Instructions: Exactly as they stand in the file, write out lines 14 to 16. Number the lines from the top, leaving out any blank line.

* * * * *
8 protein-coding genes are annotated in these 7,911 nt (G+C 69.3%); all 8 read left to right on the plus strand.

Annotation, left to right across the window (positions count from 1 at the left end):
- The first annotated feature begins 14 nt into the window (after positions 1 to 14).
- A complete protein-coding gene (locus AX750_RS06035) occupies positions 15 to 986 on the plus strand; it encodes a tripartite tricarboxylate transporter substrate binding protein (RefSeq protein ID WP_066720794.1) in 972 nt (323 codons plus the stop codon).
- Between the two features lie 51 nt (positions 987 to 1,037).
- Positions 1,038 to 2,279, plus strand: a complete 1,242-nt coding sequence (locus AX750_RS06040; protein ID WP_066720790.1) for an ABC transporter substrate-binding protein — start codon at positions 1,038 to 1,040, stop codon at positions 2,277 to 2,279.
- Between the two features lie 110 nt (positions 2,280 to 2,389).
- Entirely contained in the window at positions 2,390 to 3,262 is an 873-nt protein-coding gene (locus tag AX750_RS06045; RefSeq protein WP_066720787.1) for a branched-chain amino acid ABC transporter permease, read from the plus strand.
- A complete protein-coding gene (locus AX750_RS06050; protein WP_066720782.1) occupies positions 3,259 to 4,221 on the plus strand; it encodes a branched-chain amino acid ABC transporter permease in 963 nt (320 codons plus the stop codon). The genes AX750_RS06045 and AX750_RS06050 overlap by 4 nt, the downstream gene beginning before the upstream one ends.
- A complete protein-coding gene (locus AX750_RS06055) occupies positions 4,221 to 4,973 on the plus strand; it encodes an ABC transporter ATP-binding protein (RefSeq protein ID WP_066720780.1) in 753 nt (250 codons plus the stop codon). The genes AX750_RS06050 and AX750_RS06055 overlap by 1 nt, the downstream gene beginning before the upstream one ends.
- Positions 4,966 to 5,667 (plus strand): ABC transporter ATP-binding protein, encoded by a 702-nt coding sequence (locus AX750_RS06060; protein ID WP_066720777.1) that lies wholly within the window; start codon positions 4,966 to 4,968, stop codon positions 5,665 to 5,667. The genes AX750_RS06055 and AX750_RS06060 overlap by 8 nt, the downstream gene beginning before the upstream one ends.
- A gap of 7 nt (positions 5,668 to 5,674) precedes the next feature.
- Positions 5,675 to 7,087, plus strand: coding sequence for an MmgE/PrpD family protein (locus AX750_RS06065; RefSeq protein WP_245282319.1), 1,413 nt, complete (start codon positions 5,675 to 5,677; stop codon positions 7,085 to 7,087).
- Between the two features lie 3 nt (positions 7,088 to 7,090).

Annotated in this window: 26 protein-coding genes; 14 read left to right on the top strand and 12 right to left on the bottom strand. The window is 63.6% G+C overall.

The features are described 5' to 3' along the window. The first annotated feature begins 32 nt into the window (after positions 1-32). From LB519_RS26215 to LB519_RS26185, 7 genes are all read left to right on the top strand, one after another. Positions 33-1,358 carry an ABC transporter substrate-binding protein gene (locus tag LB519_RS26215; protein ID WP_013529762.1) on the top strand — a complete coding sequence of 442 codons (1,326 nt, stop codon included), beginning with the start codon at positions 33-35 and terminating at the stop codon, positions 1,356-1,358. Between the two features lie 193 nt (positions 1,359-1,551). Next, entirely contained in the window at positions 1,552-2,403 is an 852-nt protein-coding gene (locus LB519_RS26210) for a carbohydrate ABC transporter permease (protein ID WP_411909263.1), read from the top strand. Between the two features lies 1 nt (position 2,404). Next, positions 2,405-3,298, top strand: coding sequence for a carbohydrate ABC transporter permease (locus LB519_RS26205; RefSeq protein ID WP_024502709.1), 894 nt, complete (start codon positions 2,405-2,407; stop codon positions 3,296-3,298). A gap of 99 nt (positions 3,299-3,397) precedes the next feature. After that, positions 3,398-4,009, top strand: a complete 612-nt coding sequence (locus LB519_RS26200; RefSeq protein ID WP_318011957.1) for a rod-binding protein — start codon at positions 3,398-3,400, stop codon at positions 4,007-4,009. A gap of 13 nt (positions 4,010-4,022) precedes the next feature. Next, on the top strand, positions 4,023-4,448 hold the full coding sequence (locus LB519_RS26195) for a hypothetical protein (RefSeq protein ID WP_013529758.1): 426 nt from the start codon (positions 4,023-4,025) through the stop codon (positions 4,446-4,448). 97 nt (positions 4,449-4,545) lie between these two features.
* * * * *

- Between the two features lie 3 nt (positions 7,088 to 7,090).

Annotated in this window: 26 protein-coding genes; 14 read left to right on the top strand and 12 right to left on the bottom strand. The window is 63.6% G+C overall.

The features are described 5' to 3' along the window. The first annotated feature begins 32 nt into the window (after positions 1-32). From LB519_RS26215 to LB519_RS26185, 7 genes are all read left to right on the top strand, one after another. Positions 33-1,358 carry an ABC transporter substrate-binding protein gene (locus tag LB519_RS26215; protein ID WP_013529762.1) on the top strand — a complete coding sequence of 442 codons (1,326 nt, stop codon included), beginning with the start codon at positions 33-35 and terminating at the stop codon, positions 1,356-1,358. Between the two features lie 193 nt (positions 1,359-1,551). Next, entirely contained in the window at positions 1,552-2,403 is an 852-nt protein-coding gene (locus LB519_RS26210) for a carbohydrate ABC transporter permease (protein ID WP_411909263.1), read from the top strand. Between the two features lies 1 nt (position 2,404). Next, positions 2,405-3,298, top strand: coding sequence for a carbohydrate ABC transporter permease (locus LB519_RS26205; RefSeq protein ID WP_024502709.1), 894 nt, complete (start codon positions 2,405-2,407; stop codon positions 3,296-3,298). A gap of 99 nt (positions 3,299-3,397) precedes the next feature. After that, positions 3,398-4,009, top strand: a complete 612-nt coding sequence (locus LB519_RS26200; RefSeq protein ID WP_318011957.1) for a rod-binding protein — start codon at positions 3,398-3,400, stop codon at positions 4,007-4,009. A gap of 13 nt (positions 4,010-4,022) precedes the next feature. Next, on the top strand, positions 4,023-4,448 hold the full coding sequence (locus LB519_RS26195) for a hypothetical protein (RefSeq protein ID WP_013529758.1): 426 nt from the start codon (positions 4,023-4,025) through the stop codon (positions 4,446-4,448). 97 nt (positions 4,449-4,545) lie between these two features.